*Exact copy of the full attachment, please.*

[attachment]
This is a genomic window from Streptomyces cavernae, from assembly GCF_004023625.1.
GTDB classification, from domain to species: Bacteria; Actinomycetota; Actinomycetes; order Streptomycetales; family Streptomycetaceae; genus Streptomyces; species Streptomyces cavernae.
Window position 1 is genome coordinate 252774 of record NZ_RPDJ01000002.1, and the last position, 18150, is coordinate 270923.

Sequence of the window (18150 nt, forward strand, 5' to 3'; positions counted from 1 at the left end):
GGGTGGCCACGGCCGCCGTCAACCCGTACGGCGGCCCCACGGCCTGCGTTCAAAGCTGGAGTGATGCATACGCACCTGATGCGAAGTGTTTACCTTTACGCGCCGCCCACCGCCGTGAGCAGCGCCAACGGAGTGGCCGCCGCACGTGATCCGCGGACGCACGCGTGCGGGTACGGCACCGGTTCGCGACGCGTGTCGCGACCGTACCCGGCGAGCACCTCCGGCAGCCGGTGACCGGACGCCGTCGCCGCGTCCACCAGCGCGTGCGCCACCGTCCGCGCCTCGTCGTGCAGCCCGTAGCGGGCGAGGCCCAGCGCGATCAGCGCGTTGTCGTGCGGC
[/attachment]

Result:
This is a genomic window from Streptomyces cavernae, from assembly GCF_004023625.1.
GTDB classification, from domain to species: Bacteria; Actinomycetota; Actinomycetes; order Streptomycetales; family Streptomycetaceae; genus Streptomyces; species Streptomyces cavernae.
Window position 1 is genome coordinate 252774 of record NZ_RPDJ01000002.1, and the last position, 18150, is coordinate 270923.

Sequence of the window (18150 nt, forward strand, 5' to 3'; positions counted from 1 at the left end):
GGGTGGCCACGGCCGCCGTCAACCCGTACGGCGGCCCCACGGCCTGCGTTCAAAGCTGGAGTGATGCATACGCACCTGATGCGAAGTGTTTACCTTTACGCGCCGCCCACCGCCGTGAGCAGCGCCAACGGAGTGGCCGCCGCACGTGATCCGCGGACGCACGCGTGCGGGTACGGCACCGGTTCGCGACGCGTGTCGCGACCGTACCCGGCGAGCACCTCCGGCAGCCGGTGACCGGACGCCGTCGCCGCGTCCACCAGCGCGTGCGCCACCGTCCGCGCCTCGTCGTGCAGCCCGTAGCGGGCGAGGCCCAGCGCGATCAGCGCGTTGTCGTGCGGC